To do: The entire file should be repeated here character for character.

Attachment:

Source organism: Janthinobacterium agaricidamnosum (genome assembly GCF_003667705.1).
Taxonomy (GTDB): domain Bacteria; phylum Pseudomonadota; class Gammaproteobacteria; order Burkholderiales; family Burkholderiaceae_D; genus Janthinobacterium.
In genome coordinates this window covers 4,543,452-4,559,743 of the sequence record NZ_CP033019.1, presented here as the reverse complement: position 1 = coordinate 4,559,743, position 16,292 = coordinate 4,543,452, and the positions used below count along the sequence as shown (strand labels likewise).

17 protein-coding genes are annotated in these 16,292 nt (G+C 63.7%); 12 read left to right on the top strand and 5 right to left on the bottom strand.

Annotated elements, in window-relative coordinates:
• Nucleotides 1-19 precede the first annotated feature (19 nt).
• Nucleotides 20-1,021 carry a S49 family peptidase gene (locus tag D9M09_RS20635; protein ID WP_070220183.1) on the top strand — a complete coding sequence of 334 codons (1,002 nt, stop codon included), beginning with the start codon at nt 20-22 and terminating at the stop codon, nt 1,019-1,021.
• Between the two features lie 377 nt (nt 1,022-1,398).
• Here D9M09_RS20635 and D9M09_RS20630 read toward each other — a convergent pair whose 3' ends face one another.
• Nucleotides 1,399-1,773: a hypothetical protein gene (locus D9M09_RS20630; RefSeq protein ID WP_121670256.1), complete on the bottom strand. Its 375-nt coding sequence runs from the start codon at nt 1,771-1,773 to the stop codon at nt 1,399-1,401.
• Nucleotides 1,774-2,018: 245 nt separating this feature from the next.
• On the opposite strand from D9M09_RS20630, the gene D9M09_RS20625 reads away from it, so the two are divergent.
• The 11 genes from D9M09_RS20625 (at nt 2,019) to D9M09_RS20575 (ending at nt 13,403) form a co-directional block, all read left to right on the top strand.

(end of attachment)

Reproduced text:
Source organism: Janthinobacterium agaricidamnosum (genome assembly GCF_003667705.1).
Taxonomy (GTDB): domain Bacteria; phylum Pseudomonadota; class Gammaproteobacteria; order Burkholderiales; family Burkholderiaceae_D; genus Janthinobacterium.
In genome coordinates this window covers 4,543,452-4,559,743 of the sequence record NZ_CP033019.1, presented here as the reverse complement: position 1 = coordinate 4,559,743, position 16,292 = coordinate 4,543,452, and the positions used below count along the sequence as shown (strand labels likewise).

17 protein-coding genes are annotated in these 16,292 nt (G+C 63.7%); 12 read left to right on the top strand and 5 right to left on the bottom strand.

Annotated elements, in window-relative coordinates:
• Nucleotides 1-19 precede the first annotated feature (19 nt).
• Nucleotides 20-1,021 carry a S49 family peptidase gene (locus tag D9M09_RS20635; protein ID WP_070220183.1) on the top strand — a complete coding sequence of 334 codons (1,002 nt, stop codon included), beginning with the start codon at nt 20-22 and terminating at the stop codon, nt 1,019-1,021.
• Between the two features lie 377 nt (nt 1,022-1,398).
• Here D9M09_RS20635 and D9M09_RS20630 read toward each other — a convergent pair whose 3' ends face one another.
• Nucleotides 1,399-1,773: a hypothetical protein gene (locus D9M09_RS20630; RefSeq protein ID WP_121670256.1), complete on the bottom strand. Its 375-nt coding sequence runs from the start codon at nt 1,771-1,773 to the stop codon at nt 1,399-1,401.
• Nucleotides 1,774-2,018: 245 nt separating this feature from the next.
• On the opposite strand from D9M09_RS20630, the gene D9M09_RS20625 reads away from it, so the two are divergent.
• The 11 genes from D9M09_RS20625 (at nt 2,019) to D9M09_RS20575 (ending at nt 13,403) form a co-directional block, all read left to right on the top strand.